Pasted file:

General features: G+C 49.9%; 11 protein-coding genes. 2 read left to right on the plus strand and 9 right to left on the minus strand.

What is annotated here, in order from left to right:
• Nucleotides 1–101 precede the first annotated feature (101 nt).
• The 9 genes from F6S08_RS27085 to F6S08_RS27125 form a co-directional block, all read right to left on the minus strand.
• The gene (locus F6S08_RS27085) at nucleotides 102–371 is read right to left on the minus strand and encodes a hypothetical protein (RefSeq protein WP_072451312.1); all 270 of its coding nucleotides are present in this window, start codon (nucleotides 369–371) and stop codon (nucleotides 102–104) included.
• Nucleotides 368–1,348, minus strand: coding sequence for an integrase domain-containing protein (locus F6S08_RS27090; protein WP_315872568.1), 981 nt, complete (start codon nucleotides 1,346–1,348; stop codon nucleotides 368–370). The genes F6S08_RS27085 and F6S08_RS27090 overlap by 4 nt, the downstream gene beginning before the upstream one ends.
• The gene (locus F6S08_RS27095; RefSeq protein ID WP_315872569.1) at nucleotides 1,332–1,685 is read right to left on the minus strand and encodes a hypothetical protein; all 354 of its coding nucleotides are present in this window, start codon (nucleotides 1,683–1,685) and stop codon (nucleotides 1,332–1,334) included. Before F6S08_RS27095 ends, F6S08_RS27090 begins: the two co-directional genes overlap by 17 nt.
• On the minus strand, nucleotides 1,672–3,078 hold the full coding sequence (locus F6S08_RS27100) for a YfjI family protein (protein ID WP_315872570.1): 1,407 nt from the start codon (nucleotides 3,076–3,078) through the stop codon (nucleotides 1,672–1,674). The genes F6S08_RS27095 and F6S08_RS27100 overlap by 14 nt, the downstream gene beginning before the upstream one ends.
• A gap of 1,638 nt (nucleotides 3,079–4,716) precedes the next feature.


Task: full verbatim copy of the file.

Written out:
General features: G+C 49.9%; 11 protein-coding genes. 2 read left to right on the plus strand and 9 right to left on the minus strand.

What is annotated here, in order from left to right:
• Nucleotides 1–101 precede the first annotated feature (101 nt).
• The 9 genes from F6S08_RS27085 to F6S08_RS27125 form a co-directional block, all read right to left on the minus strand.
• The gene (locus F6S08_RS27085) at nucleotides 102–371 is read right to left on the minus strand and encodes a hypothetical protein (RefSeq protein WP_072451312.1); all 270 of its coding nucleotides are present in this window, start codon (nucleotides 369–371) and stop codon (nucleotides 102–104) included.
• Nucleotides 368–1,348, minus strand: coding sequence for an integrase domain-containing protein (locus F6S08_RS27090; protein WP_315872568.1), 981 nt, complete (start codon nucleotides 1,346–1,348; stop codon nucleotides 368–370). The genes F6S08_RS27085 and F6S08_RS27090 overlap by 4 nt, the downstream gene beginning before the upstream one ends.
• The gene (locus F6S08_RS27095; RefSeq protein ID WP_315872569.1) at nucleotides 1,332–1,685 is read right to left on the minus strand and encodes a hypothetical protein; all 354 of its coding nucleotides are present in this window, start codon (nucleotides 1,683–1,685) and stop codon (nucleotides 1,332–1,334) included. Before F6S08_RS27095 ends, F6S08_RS27090 begins: the two co-directional genes overlap by 17 nt.
• On the minus strand, nucleotides 1,672–3,078 hold the full coding sequence (locus F6S08_RS27100) for a YfjI family protein (protein ID WP_315872570.1): 1,407 nt from the start codon (nucleotides 3,076–3,078) through the stop codon (nucleotides 1,672–1,674). The genes F6S08_RS27095 and F6S08_RS27100 overlap by 14 nt, the downstream gene beginning before the upstream one ends.
• A gap of 1,638 nt (nucleotides 3,079–4,716) precedes the next feature.